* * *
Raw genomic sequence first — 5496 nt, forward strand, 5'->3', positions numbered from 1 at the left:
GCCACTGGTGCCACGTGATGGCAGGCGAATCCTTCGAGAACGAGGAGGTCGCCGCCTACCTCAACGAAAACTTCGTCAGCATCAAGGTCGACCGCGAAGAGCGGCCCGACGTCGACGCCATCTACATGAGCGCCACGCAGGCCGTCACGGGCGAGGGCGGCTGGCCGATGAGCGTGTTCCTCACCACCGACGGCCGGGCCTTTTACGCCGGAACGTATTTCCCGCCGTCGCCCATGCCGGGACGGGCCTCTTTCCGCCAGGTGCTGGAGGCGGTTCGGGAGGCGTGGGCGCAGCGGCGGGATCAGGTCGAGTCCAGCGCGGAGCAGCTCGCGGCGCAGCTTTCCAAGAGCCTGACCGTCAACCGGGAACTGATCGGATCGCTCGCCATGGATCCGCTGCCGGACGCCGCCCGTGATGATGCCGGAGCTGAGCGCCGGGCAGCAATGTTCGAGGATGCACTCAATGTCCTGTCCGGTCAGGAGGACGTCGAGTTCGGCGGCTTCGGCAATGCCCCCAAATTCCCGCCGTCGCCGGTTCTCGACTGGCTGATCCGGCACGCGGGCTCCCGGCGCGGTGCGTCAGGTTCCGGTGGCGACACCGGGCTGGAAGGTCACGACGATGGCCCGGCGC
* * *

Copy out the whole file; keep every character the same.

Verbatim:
Raw genomic sequence first — 5496 nt, forward strand, 5'->3', positions numbered from 1 at the left:
GCCACTGGTGCCACGTGATGGCAGGCGAATCCTTCGAGAACGAGGAGGTCGCCGCCTACCTCAACGAAAACTTCGTCAGCATCAAGGTCGACCGCGAAGAGCGGCCCGACGTCGACGCCATCTACATGAGCGCCACGCAGGCCGTCACGGGCGAGGGCGGCTGGCCGATGAGCGTGTTCCTCACCACCGACGGCCGGGCCTTTTACGCCGGAACGTATTTCCCGCCGTCGCCCATGCCGGGACGGGCCTCTTTCCGCCAGGTGCTGGAGGCGGTTCGGGAGGCGTGGGCGCAGCGGCGGGATCAGGTCGAGTCCAGCGCGGAGCAGCTCGCGGCGCAGCTTTCCAAGAGCCTGACCGTCAACCGGGAACTGATCGGATCGCTCGCCATGGATCCGCTGCCGGACGCCGCCCGTGATGATGCCGGAGCTGAGCGCCGGGCAGCAATGTTCGAGGATGCACTCAATGTCCTGTCCGGTCAGGAGGACGTCGAGTTCGGCGGCTTCGGCAATGCCCCCAAATTCCCGCCGTCGCCGGTTCTCGACTGGCTGATCCGGCACGCGGGCTCCCGGCGCGGTGCGTCAGGTTCCGGTGGCGACACCGGGCTGGAAGGTCACGACGATGGCCCGGCGC